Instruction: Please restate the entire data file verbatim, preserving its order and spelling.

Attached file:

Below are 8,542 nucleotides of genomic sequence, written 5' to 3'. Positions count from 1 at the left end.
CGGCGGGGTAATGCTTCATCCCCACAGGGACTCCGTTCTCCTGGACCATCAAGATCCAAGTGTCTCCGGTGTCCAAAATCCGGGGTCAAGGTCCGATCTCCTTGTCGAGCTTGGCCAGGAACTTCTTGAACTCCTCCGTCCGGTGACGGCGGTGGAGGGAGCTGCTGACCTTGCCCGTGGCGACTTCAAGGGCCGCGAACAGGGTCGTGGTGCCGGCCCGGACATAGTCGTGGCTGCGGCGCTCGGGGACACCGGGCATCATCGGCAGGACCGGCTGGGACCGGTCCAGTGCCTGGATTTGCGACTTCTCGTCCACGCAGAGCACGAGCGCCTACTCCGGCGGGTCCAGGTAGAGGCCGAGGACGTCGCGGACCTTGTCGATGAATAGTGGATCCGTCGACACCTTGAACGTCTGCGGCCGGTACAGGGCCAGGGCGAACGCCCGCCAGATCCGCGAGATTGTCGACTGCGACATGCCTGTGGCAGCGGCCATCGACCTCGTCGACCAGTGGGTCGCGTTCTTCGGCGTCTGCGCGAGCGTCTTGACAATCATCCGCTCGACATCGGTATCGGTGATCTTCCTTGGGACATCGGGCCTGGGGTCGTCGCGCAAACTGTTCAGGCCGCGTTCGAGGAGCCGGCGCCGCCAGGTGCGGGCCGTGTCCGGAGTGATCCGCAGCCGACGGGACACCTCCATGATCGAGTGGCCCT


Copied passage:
Below are 8,542 nucleotides of genomic sequence, written 5' to 3'. Positions count from 1 at the left end.
CGGCGGGGTAATGCTTCATCCCCACAGGGACTCCGTTCTCCTGGACCATCAAGATCCAAGTGTCTCCGGTGTCCAAAATCCGGGGTCAAGGTCCGATCTCCTTGTCGAGCTTGGCCAGGAACTTCTTGAACTCCTCCGTCCGGTGACGGCGGTGGAGGGAGCTGCTGACCTTGCCCGTGGCGACTTCAAGGGCCGCGAACAGGGTCGTGGTGCCGGCCCGGACATAGTCGTGGCTGCGGCGCTCGGGGACACCGGGCATCATCGGCAGGACCGGCTGGGACCGGTCCAGTGCCTGGATTTGCGACTTCTCGTCCACGCAGAGCACGAGCGCCTACTCCGGCGGGTCCAGGTAGAGGCCGAGGACGTCGCGGACCTTGTCGATGAATAGTGGATCCGTCGACACCTTGAACGTCTGCGGCCGGTACAGGGCCAGGGCGAACGCCCGCCAGATCCGCGAGATTGTCGACTGCGACATGCCTGTGGCAGCGGCCATCGACCTCGTCGACCAGTGGGTCGCGTTCTTCGGCGTCTGCGCGAGCGTCTTGACAATCATCCGCTCGACATCGGTATCGGTGATCTTCCTTGGGACATCGGGCCTGGGGTCGTCGCGCAAACTGTTCAGGCCGCGTTCGAGGAGCCGGCGCCGCCAGGTGCGGGCCGTGTCCGGAGTGATCCGCAGCCGACGGGACACCTCCATGATCGAGTGGCCCT